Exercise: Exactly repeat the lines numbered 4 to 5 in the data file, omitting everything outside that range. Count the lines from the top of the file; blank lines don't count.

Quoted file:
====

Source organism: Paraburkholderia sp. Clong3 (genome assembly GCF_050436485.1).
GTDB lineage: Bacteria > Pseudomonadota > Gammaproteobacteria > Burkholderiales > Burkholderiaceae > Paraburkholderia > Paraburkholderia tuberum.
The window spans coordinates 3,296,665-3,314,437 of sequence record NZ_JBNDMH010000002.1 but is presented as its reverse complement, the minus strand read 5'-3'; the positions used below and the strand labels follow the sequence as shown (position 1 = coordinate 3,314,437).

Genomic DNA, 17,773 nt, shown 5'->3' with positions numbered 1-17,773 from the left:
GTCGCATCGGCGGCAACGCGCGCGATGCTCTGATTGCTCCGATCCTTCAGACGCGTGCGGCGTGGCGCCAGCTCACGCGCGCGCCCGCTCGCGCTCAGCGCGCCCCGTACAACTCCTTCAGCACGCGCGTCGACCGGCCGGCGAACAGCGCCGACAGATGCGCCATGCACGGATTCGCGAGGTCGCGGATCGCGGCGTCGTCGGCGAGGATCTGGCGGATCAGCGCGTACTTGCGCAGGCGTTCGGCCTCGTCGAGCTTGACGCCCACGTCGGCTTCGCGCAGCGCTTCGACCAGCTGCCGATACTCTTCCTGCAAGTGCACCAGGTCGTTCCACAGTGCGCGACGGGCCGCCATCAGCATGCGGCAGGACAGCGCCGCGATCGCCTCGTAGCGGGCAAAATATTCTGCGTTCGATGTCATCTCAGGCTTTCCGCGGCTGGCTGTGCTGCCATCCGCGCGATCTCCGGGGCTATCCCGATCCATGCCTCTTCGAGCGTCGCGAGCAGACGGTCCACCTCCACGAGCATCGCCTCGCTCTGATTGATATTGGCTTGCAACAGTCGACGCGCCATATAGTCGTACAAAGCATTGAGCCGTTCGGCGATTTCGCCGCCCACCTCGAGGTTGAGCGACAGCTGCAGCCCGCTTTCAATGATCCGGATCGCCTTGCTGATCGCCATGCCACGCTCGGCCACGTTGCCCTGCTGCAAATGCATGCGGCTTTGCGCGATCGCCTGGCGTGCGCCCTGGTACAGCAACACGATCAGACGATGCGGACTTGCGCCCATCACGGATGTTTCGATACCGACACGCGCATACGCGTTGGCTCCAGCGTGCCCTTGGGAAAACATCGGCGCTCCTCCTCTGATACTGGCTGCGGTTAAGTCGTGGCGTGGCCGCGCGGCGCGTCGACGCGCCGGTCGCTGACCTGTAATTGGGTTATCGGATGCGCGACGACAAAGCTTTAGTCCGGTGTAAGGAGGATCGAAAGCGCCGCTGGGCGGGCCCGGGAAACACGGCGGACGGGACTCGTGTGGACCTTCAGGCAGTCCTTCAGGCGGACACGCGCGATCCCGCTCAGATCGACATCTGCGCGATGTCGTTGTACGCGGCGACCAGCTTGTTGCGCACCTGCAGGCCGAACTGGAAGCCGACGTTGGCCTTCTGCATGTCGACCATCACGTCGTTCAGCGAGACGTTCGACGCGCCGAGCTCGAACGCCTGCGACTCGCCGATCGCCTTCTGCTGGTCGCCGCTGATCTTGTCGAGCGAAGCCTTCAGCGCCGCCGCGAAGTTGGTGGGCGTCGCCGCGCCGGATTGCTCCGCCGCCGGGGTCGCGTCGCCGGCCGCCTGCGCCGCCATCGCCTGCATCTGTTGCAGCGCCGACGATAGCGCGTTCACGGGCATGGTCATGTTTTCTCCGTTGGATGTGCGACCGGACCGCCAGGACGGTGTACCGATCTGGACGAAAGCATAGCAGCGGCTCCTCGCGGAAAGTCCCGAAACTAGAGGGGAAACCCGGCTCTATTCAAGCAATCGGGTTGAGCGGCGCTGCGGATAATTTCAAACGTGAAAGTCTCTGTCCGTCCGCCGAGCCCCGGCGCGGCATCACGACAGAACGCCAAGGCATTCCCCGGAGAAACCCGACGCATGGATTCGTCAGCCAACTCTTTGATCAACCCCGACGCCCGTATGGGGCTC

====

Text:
Genomic DNA, 17,773 nt, shown 5'->3' with positions numbered 1-17,773 from the left:
GTCGCATCGGCGGCAACGCGCGCGATGCTCTGATTGCTCCGATCCTTCAGACGCGTGCGGCGTGGCGCCAGCTCACGCGCGCGCCCGCTCGCGCTCAGCGCGCCCCGTACAACTCCTTCAGCACGCGCGTCGACCGGCCGGCGAACAGCGCCGACAGATGCGCCATGCACGGATTCGCGAGGTCGCGGATCGCGGCGTCGTCGGCGAGGATCTGGCGGATCAGCGCGTACTTGCGCAGGCGTTCGGCCTCGTCGAGCTTGACGCCCACGTCGGCTTCGCGCAGCGCTTCGACCAGCTGCCGATACTCTTCCTGCAAGTGCACCAGGTCGTTCCACAGTGCGCGACGGGCCGCCATCAGCATGCGGCAGGACAGCGCCGCGATCGCCTCGTAGCGGGCAAAATATTCTGCGTTCGATGTCATCTCAGGCTTTCCGCGGCTGGCTGTGCTGCCATCCGCGCGATCTCCGGGGCTATCCCGATCCATGCCTCTTCGAGCGTCGCGAGCAGACGGTCCACCTCCACGAGCATCGCCTCGCTCTGATTGATATTGGCTTGCAACAGTCGACGCGCCATATAGTCGTACAAAGCATTGAGCCGTTCGGCGATTTCGCCGCCCACCTCGAGGTTGAGCGACAGCTGCAGCCCGCTTTCAATGATCCGGATCGCCTTGCTGATCGCCATGCCACGCTCGGCCACGTTGCCCTGCTGCAAATGCATGCGGCTTTGCGCGATCGCCTGGCGTGCGCCCTGGTACAGCAACACGATCAGACGATGCGGACTTGCGCCCATCACGGATGTTTCGATACCGACACGCGCATACGCGTTGGCTCCAGCGTGCCCTTGGGAAAACATCGGCGCTCCTCCTCTGATACTGGCTGCGGTTAAGTCGTGGCGTGGCCGCGCGGCGCGTCGACGCGCCGGTCGCTGACCTGTAATTGGGTTATCGGATGCGCGACGACAAAGCTTTAGTCCGGTGTAAGGAGGATCGAAAGCGCCGCTGGGCGGGCCCGGGAAACACGGCGGACGGGACTCGTGTGGACCTTCAGGCAGTCCTTCAGGCGGACACGCGCGATCCCGCTCAGATCGACATCTGCGCGATGTCGTTGTACGCGGCGACCAGCTTGTTGCGCACCTGCAGGCCGAACTGGAAGCCGACGTTGGCCTTCTGCATGTCGACCATCACGTCGTTCAGCGAGACGTTCGACGCGCCGAGCTCGAACGCCTGCGACTCGCCGATCGCCTTCTGCTGGTCGCCGCTGATCTTGTCGAGCGAAGCCTTCAGCGCCGCCGCGAAGTTGGTGGGCGTCGCCGCGCCGGATTGCTCCGCCGCCGGGGTCGCGTCGCCGGCCGCCTGCGCCGCCATCGCCTGCATCTGTTGCAGCGCCGACGATAGCGCGTTCACGGGCATGGTCATGTTTTCTCCGTTGGATGTGCGACCGGACCGCCAGGACGGTGTACCGATCTGGACGAAAGCATAGCAGCGGCTCCTCGCGGAAAGTCCCGAAACTAGAGGGGAAACCCGGCTCTATTCAAGCAATCGGGTTGAGCGGCGCTGCGGATAATTTCAAACGTGAAAGTCTCTGTCCGTCCGCCGAGCCCCGGCGCGGCATCACGACAGAACGCCAAGGCATTCCCCGGAGAAACCCGACGCATGGATTCGTCAGCCAACTCTTTGATCAACCCCGACGCCCGTATGGGGCTC